VisualSVN Server gives you the ability to grant access to selected users while keeping others from accessing confidential files in your repositories. From a user perspective, access control in VisualSVN Server looks close to the similar functionality in the Windows file system. However, there are significant differences which may cause difficulties for novice Subversion users.

This article describes the basic principles of access control in VisualSVN Server. It also describes the main differences from the Windows Access Control.

Access rules

Access control in VisualSVN Server is implemented using the standard path-based authorization feature built-in to Subversion. The access rights are configured using the access rules in the following simple form:

<user/group name> = <access level>.

The following access levels can be explicitly configured for an access rule:

  • No Access
  • Read Only
  • Read/Write

An access rule is shown as inherited if it is defined for the parent path and is propogated to the current path without overloading (see the topmost radio-button on the screenshot).

Multiple access rules can be configured for each path in the repository. Access is prohibited for all users if there are no any access rules defined (directly or through inheritance) for a given path.

Access rule is applicable to a user in the following cases:

  • if it is configured for a given user;
  • if it is configured for a group, which directly or indirectly includes this user.

The principles of access control

The following two basic principles are preserved in the process of determining the access level for a given user: inheritance principle and priority principle.

Inheritance principle: access rights configured for a given path are inherited by all its children paths. There are the following substitution rules:

  1. Access rights for a given path override access rights configured for its parent paths.
  2. Access rights substitution is performed on a per-user basis.

Consider how the inheritance principle is preserved:

In this example, the user harry gets no access to the folder MyProject.

Inherited access rights will be overridden according to the clause a) of the inheritance principle.

In this example, the user harry gets a read only access to the folder MyProject.

The user harry is a member of the Developers group. That's why the inherited access rights will be overridden according to the clause a) of the inheritance principle.

In this example, the user sally gets a read/write access to the folder MyProject.

The user sally is NOT a member of the Developers group. That's why the inherited access rights will not be overridden according to the clause b) of the inheritance principle.

Priority principle: the rule with the most wide access level will be chosen if there are several access rules configured for a given path and applicable to a given user.

Consider how the priority principle is preserved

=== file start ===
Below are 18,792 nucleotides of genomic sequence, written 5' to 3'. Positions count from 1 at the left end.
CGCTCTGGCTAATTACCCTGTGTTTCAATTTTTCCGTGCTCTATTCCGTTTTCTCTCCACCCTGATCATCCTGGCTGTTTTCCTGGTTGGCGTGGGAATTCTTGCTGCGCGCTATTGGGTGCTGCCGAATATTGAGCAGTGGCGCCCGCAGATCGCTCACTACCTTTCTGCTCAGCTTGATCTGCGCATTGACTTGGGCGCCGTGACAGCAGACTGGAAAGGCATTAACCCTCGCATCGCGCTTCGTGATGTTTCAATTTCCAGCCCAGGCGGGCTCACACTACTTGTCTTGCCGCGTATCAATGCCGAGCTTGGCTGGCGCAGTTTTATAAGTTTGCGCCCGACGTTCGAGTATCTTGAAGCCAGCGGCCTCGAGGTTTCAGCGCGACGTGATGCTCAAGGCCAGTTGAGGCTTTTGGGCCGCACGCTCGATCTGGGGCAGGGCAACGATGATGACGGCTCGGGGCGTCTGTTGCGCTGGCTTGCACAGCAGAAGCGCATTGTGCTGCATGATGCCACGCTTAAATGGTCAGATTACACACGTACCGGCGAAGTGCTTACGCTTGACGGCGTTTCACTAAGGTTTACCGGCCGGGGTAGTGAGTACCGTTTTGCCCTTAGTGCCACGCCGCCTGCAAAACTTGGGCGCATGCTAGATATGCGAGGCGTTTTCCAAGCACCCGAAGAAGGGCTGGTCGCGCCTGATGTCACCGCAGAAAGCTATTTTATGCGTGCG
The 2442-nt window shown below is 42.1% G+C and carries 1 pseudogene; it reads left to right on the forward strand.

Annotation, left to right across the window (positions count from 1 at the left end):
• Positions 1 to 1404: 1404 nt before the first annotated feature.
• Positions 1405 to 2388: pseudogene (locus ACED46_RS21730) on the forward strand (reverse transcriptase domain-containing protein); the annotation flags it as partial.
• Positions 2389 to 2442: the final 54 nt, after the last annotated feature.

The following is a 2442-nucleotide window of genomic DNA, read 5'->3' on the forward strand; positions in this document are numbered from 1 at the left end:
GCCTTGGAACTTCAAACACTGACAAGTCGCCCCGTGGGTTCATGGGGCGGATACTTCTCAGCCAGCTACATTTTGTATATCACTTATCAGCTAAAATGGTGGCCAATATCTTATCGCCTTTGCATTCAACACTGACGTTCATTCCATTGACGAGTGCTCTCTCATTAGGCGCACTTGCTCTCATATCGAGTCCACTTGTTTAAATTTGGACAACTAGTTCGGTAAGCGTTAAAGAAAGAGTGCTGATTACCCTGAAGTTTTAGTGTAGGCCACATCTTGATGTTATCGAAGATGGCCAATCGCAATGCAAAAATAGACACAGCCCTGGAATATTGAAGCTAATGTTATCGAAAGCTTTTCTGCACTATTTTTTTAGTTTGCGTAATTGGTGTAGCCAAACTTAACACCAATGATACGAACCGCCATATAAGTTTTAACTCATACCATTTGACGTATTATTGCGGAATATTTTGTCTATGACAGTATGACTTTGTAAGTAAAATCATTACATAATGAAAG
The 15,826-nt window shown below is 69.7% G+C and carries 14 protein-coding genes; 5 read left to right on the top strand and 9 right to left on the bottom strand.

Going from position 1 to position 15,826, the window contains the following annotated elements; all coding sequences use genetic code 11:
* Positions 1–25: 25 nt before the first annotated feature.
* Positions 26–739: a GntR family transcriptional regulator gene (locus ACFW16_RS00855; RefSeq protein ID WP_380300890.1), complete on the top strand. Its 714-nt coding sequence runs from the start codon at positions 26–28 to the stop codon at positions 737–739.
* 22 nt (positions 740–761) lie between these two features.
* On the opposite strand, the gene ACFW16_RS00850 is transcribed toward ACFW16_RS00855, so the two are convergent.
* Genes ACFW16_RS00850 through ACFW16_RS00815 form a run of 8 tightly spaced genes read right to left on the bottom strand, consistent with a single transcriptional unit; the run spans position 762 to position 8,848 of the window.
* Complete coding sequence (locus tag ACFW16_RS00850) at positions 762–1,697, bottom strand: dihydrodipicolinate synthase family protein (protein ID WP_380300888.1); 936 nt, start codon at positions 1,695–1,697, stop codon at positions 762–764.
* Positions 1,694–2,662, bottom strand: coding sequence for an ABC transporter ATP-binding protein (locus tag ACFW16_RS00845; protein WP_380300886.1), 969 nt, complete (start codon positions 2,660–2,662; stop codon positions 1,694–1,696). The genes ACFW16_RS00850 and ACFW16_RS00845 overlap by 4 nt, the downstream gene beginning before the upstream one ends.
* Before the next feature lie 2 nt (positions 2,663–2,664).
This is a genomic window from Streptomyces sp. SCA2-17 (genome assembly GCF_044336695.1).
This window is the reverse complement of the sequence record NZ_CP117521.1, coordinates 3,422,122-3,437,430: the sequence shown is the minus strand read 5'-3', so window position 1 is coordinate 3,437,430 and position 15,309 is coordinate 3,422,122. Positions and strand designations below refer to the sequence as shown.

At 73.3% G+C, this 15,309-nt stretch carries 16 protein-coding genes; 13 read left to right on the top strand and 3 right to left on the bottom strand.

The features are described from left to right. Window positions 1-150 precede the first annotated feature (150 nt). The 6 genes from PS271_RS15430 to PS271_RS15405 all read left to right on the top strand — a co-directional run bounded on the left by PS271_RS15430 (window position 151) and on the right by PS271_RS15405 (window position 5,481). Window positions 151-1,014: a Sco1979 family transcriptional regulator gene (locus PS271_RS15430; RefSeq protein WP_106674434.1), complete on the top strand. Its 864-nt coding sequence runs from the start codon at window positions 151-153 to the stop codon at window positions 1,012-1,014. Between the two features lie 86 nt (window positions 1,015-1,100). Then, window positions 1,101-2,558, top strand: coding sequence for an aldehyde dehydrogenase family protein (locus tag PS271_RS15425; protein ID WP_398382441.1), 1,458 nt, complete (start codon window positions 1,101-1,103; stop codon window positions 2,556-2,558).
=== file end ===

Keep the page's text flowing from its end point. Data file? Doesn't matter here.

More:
In this example, the user harry gets a read/write access to the repository MyRepository.

The user harry is a member of the Developers group and both access rules are applicable to him. The rule with the most wide access level will be choosen according to the priority principle.

Differences from Windows Access Control

The main difference of Subversion path-based authorization from Windows Access Control is the lack of deny-rules. Deny-rules have the priority over allow-rules and might be useful to configure fine-grained access rights.

Consider a typical example of joint allow- and deny-rules usage in the Windows Access Control. Suppose that it's needed to configure access permissions for a given folder in the following way: full access should be granted to a Developers group excepting the user harry (assuming that harry is a member of the Developers group). In this case, you configure access rules as follows:

In this example, only the user sally gets a Full Control access to the folder MyWorkplace

Deny-rule is configured for the user harry. Access will be prohibited for this user because deny-rules have a priority over the allow-rules.

The similar technique is inaccessible in the VisualSVN Server because deny-rules are unavailable in the Subversion path-based authorization. The following example illustrates an error that is typical for novice VisualSVN Server users:

In this example, the user harry gets a read/write access to the repository MyRepository.

Naive assumption in this example is that access is explicitly prohibited for the user harry. That's not true because "No Access" is not a deny-rule. The user harry gets a read/write access according to the priority principle.

The following technique is applicable when it is required to grant access to a given user group excepting particular members:

In this example, only the user sally gets a read/write access to the repository MyRepository.

Additional user group called TechLeads is required in this example, because deny-rules are unavailable in Subversion path-based authorization.

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